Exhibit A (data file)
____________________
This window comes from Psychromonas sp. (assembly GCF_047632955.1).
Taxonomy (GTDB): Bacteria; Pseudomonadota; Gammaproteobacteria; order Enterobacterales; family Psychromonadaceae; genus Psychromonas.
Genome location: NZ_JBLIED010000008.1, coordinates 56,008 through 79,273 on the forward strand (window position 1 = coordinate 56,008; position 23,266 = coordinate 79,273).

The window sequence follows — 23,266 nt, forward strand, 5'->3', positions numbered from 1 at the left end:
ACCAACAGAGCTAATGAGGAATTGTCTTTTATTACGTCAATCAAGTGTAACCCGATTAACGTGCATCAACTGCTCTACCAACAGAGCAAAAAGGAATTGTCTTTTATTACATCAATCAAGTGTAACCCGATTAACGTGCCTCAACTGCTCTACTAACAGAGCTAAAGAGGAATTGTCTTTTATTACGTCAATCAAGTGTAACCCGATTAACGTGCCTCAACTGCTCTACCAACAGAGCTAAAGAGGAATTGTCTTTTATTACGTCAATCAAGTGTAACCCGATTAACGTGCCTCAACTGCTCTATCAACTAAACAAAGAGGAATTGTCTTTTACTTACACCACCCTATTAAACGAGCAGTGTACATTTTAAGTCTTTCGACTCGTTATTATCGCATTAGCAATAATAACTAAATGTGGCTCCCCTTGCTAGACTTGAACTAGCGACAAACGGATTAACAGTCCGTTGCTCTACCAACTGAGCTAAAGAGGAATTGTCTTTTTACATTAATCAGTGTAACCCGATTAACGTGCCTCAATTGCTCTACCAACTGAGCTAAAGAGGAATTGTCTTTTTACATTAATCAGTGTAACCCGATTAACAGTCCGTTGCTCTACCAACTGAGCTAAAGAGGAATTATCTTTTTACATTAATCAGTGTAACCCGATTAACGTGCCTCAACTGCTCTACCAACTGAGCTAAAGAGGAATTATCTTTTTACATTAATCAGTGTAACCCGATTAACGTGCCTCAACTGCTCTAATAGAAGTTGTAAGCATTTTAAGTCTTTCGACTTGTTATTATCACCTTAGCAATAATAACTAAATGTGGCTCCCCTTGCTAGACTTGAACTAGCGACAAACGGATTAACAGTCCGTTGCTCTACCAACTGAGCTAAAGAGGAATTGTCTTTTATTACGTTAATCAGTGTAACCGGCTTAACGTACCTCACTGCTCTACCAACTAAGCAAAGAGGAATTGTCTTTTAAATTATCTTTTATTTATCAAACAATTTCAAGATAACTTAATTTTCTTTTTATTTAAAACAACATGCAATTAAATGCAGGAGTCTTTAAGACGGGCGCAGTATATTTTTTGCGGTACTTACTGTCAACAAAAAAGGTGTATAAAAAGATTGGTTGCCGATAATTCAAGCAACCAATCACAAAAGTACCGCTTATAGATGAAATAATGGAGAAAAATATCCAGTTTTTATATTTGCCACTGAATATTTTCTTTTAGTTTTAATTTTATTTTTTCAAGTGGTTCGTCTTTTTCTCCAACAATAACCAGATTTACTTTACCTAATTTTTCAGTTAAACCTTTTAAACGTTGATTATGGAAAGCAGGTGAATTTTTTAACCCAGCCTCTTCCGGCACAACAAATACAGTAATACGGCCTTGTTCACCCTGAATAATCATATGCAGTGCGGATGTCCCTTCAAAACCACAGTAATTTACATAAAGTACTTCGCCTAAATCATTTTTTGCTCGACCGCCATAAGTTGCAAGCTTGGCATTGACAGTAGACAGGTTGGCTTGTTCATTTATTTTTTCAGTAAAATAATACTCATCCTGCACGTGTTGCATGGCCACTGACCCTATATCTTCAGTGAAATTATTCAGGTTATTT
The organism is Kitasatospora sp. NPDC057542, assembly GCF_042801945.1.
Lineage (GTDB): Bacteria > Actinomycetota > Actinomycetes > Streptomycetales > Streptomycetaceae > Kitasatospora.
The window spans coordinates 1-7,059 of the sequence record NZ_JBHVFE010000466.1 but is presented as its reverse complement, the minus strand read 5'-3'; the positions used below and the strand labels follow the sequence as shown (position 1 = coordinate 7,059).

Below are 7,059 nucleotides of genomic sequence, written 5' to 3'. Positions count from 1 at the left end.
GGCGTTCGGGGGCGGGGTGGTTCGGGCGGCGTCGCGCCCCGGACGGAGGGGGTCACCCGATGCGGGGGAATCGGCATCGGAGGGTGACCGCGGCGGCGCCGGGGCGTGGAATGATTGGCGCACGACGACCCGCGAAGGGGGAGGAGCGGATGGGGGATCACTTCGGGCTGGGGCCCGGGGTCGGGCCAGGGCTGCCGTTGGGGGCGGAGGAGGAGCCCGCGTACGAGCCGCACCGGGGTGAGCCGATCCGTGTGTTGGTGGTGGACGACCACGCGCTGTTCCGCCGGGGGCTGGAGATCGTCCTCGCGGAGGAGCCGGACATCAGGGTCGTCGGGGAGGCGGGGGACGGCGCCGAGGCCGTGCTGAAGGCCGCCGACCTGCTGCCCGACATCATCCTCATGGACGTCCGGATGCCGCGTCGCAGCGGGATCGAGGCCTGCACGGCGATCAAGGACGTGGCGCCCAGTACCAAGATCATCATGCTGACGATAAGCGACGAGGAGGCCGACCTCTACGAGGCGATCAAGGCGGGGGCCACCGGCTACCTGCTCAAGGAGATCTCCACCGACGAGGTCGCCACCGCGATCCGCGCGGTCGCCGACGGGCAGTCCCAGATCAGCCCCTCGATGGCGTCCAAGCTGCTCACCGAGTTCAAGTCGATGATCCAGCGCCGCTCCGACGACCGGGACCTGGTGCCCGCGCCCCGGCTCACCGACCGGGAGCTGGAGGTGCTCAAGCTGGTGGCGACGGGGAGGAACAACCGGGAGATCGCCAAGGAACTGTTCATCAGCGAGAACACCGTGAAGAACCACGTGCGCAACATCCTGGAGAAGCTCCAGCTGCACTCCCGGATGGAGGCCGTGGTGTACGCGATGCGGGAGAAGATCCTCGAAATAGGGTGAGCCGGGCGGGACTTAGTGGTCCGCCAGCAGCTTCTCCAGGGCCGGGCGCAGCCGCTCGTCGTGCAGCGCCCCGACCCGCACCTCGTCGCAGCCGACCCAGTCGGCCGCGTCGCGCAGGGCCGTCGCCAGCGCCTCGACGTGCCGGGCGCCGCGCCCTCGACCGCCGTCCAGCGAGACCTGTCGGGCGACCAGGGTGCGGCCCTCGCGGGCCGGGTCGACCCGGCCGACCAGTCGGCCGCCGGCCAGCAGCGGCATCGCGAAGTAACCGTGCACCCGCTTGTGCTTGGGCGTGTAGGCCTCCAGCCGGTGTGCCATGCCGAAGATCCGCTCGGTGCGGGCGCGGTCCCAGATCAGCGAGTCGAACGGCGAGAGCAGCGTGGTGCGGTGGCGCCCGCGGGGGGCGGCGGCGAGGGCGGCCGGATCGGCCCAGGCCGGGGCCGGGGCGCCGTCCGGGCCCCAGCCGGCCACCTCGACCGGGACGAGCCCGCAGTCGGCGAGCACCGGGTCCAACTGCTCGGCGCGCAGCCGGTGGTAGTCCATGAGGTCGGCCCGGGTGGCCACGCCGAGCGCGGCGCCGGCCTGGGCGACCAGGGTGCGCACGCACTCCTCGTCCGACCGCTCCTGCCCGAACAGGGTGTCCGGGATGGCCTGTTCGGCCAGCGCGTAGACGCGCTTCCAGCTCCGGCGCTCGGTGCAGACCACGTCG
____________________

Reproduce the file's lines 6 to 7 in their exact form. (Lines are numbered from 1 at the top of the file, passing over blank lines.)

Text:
The organism is Kitasatospora sp. NPDC057542, assembly GCF_042801945.1.
Lineage (GTDB): Bacteria > Actinomycetota > Actinomycetes > Streptomycetales > Streptomycetaceae > Kitasatospora.